Long-term U.S. strategy hinges on strengthening gulf states' armed forces

October 04, 1990|By Mark Matthews | Mark Matthews,Washington Bureau of The Sun

WASHINGTON -- Planning for the Persian Gulf's long-term security, the Bush administration wants to strengthen Saudi Arabia and other states with enough American weaponry either to deter an attack or to stall one long enough for U.S. and allied forces to arrive, officials said yesterday.

While the United States has no plans to keep ground troops in the region beyond the current crisis with Iraq, it wants gulf states to have improved capability to receive and operate effectively with U.S. and other allied forces, they said.

Testifying about a planned $7.3 billion U.S. arms sale to Saudi Arabia, senior officials of the State and Defense departments gave the most complete picture to date of their strategy for a "coalition defense" to secure the oil-rich region once Iraq has been forced out of Kuwait.

"Ultimately, lasting regional stability will require that our friends in the region do more to help themselves, in close cooperation with the United States," said Reginald Bartholomew, undersecretary of state for international security affairs. But he said, "Support by the United States and others" will continue to be essential.

Paul D. Wolfowitz, undersecretary of defense for policy, said that "no outcome [of the gulf crisis] is likely to permanently eliminate Iraq as a regional power, and if it did, that would merely create new threats to regional stability."

This referred to Iran, which was viewed as a key threat to the region before Iraq's invasion of Kuwait and still is seen as a potential threat to long-term stability.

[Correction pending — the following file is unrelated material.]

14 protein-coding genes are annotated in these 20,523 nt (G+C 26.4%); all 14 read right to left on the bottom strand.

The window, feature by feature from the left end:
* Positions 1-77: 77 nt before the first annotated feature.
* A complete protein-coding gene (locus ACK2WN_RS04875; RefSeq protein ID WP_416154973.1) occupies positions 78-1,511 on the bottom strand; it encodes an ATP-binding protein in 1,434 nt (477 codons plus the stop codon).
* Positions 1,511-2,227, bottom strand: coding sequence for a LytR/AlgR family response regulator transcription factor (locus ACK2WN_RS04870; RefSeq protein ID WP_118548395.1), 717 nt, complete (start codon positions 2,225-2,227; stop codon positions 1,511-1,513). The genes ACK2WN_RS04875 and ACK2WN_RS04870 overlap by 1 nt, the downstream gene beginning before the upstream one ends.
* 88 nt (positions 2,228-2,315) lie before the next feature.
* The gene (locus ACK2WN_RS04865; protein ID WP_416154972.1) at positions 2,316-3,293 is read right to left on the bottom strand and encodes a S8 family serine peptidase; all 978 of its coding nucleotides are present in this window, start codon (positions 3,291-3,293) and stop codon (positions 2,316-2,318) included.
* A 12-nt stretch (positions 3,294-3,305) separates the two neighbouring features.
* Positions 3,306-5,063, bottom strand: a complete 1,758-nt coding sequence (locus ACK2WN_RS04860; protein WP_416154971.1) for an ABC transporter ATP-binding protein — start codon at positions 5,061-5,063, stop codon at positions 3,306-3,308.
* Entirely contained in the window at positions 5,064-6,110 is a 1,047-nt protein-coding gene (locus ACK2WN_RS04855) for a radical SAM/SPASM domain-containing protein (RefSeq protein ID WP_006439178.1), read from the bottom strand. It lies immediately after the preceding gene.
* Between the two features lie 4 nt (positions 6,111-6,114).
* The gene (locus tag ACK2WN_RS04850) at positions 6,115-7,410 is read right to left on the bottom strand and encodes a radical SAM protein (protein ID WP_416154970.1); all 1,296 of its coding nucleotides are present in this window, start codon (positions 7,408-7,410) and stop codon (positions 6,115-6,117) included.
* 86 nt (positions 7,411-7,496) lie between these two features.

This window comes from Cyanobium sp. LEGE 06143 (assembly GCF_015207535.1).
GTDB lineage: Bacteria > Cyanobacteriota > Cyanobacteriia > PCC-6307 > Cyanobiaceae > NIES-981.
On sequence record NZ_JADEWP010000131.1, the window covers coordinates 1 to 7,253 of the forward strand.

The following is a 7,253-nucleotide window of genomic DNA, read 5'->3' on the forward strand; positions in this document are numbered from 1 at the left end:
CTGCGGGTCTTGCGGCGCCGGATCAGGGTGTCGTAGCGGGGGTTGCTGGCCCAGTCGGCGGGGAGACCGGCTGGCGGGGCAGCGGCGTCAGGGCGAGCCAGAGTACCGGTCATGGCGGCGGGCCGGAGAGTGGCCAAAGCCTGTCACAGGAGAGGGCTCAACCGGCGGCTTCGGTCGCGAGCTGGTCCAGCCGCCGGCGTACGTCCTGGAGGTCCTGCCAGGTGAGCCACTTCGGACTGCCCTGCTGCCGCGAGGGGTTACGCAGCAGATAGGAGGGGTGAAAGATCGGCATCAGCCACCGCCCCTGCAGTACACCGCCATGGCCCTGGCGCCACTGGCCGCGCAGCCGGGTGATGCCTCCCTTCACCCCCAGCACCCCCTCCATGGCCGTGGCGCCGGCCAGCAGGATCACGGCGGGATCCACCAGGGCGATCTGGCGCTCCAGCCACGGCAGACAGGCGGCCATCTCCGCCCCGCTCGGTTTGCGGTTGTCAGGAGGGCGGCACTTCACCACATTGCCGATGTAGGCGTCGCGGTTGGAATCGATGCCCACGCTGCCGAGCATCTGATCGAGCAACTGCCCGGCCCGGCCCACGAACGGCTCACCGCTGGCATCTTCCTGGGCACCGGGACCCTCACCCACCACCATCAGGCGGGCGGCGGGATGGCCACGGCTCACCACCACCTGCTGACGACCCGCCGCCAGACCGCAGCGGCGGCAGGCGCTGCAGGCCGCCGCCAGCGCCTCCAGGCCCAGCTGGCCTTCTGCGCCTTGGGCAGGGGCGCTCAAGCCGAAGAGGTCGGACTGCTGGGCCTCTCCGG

The U.S. strategy, Mr. Wolfowitz said, was to strengthen gulf countries' defenses, encourage regional cooperation "and work with the countries in the region to improve our ability to send and their ability to receive reinforcements in the future and to operate effectively together in a combined defensive operation."

The upcoming sale to Saudi Arabia includes 150 Abrams tanks, 200 Bradley fighting vehicles, 207 armored personnel carriers, multiple launch rocket systems, 12 missile-equipped attack helicopters, medical evacuation helicopters, command and control equipment, 384 Patriot air-defense missiles with six missile-fire units, 150 TOW missile launchers with 1,750 TOW 2-A missiles, seven Lockheed Hercules tanker aircraft and 10 C-130 aircraft.

A bigger sale, bringing the total to an expected $21 billion, will come after Congress returns in January. It will include similar items as well as F-15 aircraft, sources said.

The administration also plans the sale of 27 tanks to Bahrain worth $37 million.

Mr. Wolfowitz said that "standardization on U.S. equipment . . . promotes the ability of local armed forces to operate more effectively with U.S. units should reinforcement of the region be needed again in the future."

The biggest area of vulnerability, which could be crucial at the time U.S. forces withdraw, is the Saudis' shortage of tanks, Mr. Wolfowitz said.

As U.S. forces were dispatched to Saudi Arabia after the Iraqi invasion of Kuwait, Mr. Wolfowitz said, "What we didn't have was anything on the ground that could stop Iraqi tanks. We didn't want to say it at the time. We will say it now. We don't want to ever have to be in the position of saying that again."

The officials disclosed that Iraq's capture of Kuwait allowed it to seize a number of weapons previously sold by the United States.

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